Lady Agnes and The Cowcatcher
Canada’s history is built upon epic adventures. Even the thought of a transcontinental railway must have seemed like an impossible dream when the idea was first proposed in 1872. The Americans had already completed their transcontinental railway – but Canada’s effort would prove to be much more difficult. Canada was a huge land mass with a tiny population – not to mention that our railroad would also be one and a half times as long (North America has a nasty habit of getting wider near the top).
The surveyors explored many options. There were several routes surveyed but politicians selected a route that took them through the Bow River valley and over the Kicking Horse Pass. This proved one of the most difficult stretches for the fledgling railway. The CPR contract allowed for a maximum gradient of 2.2 percent, an impossible goal on the Kicking Horse Pass. In the end, they settled for a temporary gradient of 4.5 percent.
Granted 4.5 percent may not sound steep, but on a train with just five cars, the front car would be some 5 metres lower than the rear. This was a death drop for locomotives. The first train down the ‘big hill’ as it became known, derailed and killed several workers.
Into this scene came the first transcontinental passenger train. Aboard that train was none other than John A. Macdonald and his wife Lady Agnes. It had been John A’s life work to see the joining of this country from ocean to ocean, however as the train approached Lake Louise, Agnes began to steal the show.
Anyone who has visited the Canadian Rockies knows their power to stir the imagination and embolden the soul. Agnes was transfixed and decided that their private cabin simply didn’t offer a view to match the landscape. As the train approached Lake Louise, she declared that she would have the best seat in the house. She would ride the cowcatcher of the train ‘from summit to sea’.
She asked the engineer about riding the cow catcher and he “seemed to think that a very bad job indeed. To a sensible, level-headed man as he is, such an innovation on all general rules of travelling decorum was no doubt very startling”. In time his opposition began to crumble beneath her unbending will and, upon asking her what she intended to use as a seat, she grabbed an empty candle box nearby and had the brakeman place it on the buffer beam.
She wasn’t alone in her adventure. The train superintendent was elected to sit uncomfortably by her side, as the train left the station and chugged its way towards the summit of the pass. Agnes described her feelings during the descent: “With a firm right hand grasping the iron stanchion, and my feet planted on the buffer beam, there was not a yard of that descent in which I faltered for a moment. If I had, then assuredly in the wild valley of the Kicking Horse River, on the western slope of the Rocky Mountains, a life had gone out that day!” The drop down the west side of the divide should have terrified Agnes, yet it exhilarated her. As she later described: “There is glory of brightness and beauty everywhere, and I laugh aloud on the cowcatcher, just because it is all so delightful!”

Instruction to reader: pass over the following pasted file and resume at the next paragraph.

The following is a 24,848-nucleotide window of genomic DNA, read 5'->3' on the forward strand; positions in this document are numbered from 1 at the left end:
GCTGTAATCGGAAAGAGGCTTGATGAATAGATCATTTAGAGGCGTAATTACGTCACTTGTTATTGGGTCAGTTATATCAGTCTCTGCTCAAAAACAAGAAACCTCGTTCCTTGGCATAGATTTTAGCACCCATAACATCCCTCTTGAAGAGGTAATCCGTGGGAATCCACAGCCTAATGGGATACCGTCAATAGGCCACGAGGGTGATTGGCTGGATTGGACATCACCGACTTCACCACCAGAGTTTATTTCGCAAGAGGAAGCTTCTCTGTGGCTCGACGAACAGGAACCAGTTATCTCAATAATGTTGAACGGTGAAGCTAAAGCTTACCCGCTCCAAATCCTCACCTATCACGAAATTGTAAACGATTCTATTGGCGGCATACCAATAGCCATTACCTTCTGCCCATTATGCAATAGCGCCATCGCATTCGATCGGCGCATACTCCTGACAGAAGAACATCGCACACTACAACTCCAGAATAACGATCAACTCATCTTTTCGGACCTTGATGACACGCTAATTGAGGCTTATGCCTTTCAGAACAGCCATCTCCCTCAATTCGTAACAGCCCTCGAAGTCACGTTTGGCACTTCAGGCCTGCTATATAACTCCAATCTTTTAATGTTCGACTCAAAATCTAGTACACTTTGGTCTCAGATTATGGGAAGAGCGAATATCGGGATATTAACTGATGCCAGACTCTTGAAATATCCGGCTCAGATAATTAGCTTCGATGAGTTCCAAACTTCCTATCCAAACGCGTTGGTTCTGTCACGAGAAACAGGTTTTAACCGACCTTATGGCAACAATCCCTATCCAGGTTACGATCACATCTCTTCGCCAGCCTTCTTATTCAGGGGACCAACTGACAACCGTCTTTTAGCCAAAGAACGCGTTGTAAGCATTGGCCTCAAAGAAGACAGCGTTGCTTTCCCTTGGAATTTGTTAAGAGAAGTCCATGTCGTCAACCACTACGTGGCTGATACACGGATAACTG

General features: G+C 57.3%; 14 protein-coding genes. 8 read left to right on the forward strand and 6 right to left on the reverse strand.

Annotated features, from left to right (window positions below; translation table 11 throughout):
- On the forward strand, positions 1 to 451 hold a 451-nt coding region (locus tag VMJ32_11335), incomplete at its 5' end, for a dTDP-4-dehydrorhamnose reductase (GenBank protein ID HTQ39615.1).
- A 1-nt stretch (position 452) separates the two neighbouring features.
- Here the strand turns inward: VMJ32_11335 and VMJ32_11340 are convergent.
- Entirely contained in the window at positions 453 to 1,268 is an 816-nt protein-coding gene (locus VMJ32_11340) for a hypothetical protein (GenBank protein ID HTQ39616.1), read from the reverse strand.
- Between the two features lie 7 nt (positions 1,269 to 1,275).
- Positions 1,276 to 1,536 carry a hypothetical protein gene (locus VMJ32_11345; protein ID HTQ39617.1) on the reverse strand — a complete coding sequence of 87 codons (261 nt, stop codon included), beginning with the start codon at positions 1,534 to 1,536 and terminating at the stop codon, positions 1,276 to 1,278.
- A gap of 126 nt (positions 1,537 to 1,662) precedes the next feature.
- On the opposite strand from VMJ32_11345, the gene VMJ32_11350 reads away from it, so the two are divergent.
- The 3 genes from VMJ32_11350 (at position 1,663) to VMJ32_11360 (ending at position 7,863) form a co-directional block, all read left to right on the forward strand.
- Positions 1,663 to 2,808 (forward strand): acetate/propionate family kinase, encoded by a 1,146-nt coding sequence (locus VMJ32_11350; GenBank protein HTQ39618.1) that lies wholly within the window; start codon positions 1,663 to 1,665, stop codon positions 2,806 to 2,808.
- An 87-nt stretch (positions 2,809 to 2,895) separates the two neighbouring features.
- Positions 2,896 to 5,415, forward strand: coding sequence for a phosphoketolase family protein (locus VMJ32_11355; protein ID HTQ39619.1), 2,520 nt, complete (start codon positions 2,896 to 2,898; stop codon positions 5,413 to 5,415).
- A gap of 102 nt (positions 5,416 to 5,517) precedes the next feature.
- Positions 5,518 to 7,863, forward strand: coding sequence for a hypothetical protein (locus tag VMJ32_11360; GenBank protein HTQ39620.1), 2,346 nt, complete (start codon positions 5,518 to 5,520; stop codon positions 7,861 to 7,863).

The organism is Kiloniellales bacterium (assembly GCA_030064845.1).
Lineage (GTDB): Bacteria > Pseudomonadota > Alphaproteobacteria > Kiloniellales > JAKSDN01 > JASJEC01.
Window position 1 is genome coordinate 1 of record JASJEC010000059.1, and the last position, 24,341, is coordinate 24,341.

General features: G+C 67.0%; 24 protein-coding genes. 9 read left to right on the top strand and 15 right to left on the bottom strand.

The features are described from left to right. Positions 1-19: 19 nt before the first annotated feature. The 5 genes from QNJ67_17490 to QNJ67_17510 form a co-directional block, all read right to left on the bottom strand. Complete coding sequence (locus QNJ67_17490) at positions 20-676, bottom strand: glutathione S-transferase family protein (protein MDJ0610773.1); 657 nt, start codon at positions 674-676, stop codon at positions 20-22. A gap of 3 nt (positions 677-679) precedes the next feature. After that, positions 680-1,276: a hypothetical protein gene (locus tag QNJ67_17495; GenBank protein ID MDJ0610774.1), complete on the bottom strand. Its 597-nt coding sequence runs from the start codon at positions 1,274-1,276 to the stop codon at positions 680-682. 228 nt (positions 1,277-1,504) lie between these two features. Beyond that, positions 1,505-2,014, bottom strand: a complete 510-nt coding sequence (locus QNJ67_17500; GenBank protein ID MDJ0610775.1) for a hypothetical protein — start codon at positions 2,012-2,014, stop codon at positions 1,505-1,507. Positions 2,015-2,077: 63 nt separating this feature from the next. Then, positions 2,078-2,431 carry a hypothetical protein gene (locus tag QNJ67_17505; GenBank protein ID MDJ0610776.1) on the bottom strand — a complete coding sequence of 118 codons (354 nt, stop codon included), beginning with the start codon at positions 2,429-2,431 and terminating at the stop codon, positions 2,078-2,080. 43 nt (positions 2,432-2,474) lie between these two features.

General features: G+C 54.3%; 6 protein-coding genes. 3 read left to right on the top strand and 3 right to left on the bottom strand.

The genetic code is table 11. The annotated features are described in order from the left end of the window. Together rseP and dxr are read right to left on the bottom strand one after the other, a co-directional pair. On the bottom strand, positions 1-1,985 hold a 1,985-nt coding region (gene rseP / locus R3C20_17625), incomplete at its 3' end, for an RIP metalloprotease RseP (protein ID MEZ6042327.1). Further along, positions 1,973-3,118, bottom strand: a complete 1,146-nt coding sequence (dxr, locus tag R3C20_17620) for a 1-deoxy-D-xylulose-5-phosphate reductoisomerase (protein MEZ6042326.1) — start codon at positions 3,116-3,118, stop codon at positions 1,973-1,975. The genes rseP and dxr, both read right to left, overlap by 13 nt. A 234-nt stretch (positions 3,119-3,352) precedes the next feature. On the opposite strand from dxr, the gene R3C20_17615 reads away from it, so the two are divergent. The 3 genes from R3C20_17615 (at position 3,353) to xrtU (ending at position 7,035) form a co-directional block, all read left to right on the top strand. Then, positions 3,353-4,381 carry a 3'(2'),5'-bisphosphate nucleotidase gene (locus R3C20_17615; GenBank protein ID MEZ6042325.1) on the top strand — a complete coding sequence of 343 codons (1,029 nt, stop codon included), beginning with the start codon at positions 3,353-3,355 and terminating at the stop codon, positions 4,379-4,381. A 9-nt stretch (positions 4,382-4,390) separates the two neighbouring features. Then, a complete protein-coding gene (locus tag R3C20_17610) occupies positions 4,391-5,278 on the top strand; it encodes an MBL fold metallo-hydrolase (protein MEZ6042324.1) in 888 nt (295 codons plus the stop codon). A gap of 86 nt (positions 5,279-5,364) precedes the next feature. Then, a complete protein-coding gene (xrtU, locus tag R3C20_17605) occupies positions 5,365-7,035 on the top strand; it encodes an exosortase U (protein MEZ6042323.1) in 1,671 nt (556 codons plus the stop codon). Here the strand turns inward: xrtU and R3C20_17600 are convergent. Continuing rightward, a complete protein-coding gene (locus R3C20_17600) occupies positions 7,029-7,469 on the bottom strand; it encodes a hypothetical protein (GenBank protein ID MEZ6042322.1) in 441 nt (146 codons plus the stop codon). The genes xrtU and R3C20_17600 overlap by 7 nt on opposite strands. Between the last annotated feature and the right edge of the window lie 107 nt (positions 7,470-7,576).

Her name still lives on today. Nestled high above Lake Louise is a tiny alpine pond called Lake Agnes. The trail to this rugged shoreline and the teahouse on its shore is one of the busiest trails in the Rockies. Experienced hikers can continue beyond the lake, to a second teahouse at the Plain of Six Glaciers.
In 1909, the challenge of the big hill was finally solved with the building of the spiral tunnels. These two tunnels form a massive figure-8 through the mountains and have reduced the gradient back to the 2.2 percent specified in the original contract. The tunnels were a marvel of engineering for their time. 2009 marked the 100th anniversary of these historic tunnels. When you drive your car down the big hill, you are actually following the original route of the rail line.
Why not take a trip into the past and hike the “Walk-in-the-Past” trail. Beginning at the trailer circle of the Kicking Horse Campground, this 4 km return hike takes you to a rusting Baldwin steam engine. The narrow-gauge engine was used during the construction of the tunnels and then abandoned here. You can walk into the past and visit a piece of the equipment used to change the future of the big hill.
~By Ward Cameron